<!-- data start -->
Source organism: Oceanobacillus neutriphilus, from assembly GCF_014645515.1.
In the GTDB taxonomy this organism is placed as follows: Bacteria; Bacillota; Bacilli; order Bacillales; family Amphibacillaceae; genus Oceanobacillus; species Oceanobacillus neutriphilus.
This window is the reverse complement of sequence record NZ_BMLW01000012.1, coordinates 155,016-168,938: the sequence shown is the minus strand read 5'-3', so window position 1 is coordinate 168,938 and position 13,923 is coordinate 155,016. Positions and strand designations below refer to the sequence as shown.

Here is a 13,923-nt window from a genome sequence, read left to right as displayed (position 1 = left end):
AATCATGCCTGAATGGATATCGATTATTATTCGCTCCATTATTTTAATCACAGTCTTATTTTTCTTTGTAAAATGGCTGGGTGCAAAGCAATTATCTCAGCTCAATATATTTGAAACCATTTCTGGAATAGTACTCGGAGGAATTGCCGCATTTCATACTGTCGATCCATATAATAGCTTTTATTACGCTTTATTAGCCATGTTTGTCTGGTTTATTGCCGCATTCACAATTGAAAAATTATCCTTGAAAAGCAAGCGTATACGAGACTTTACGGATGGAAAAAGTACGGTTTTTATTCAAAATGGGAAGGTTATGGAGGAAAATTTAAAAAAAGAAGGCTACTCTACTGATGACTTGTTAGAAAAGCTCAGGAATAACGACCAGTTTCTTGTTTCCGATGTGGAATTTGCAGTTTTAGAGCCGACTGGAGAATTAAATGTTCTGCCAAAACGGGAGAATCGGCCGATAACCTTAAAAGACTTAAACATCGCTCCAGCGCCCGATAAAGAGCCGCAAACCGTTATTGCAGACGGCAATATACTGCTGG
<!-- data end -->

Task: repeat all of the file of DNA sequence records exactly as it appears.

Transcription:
Source organism: Oceanobacillus neutriphilus, from assembly GCF_014645515.1.
In the GTDB taxonomy this organism is placed as follows: Bacteria; Bacillota; Bacilli; order Bacillales; family Amphibacillaceae; genus Oceanobacillus; species Oceanobacillus neutriphilus.
This window is the reverse complement of sequence record NZ_BMLW01000012.1, coordinates 155,016-168,938: the sequence shown is the minus strand read 5'-3', so window position 1 is coordinate 168,938 and position 13,923 is coordinate 155,016. Positions and strand designations below refer to the sequence as shown.

Here is a 13,923-nt window from a genome sequence, read left to right as displayed (position 1 = left end):
AATCATGCCTGAATGGATATCGATTATTATTCGCTCCATTATTTTAATCACAGTCTTATTTTTCTTTGTAAAATGGCTGGGTGCAAAGCAATTATCTCAGCTCAATATATTTGAAACCATTTCTGGAATAGTACTCGGAGGAATTGCCGCATTTCATACTGTCGATCCATATAATAGCTTTTATTACGCTTTATTAGCCATGTTTGTCTGGTTTATTGCCGCATTCACAATTGAAAAATTATCCTTGAAAAGCAAGCGTATACGAGACTTTACGGATGGAAAAAGTACGGTTTTTATTCAAAATGGGAAGGTTATGGAGGAAAATTTAAAAAAAGAAGGCTACTCTACTGATGACTTGTTAGAAAAGCTCAGGAATAACGACCAGTTTCTTGTTTCCGATGTGGAATTTGCAGTTTTAGAGCCGACTGGAGAATTAAATGTTCTGCCAAAACGGGAGAATCGGCCGATAACCTTAAAAGACTTAAACATCGCTCCAGCGCCCGATAAAGAGCCGCAAACCGTTATTGCAGACGGCAATATACTGCTGG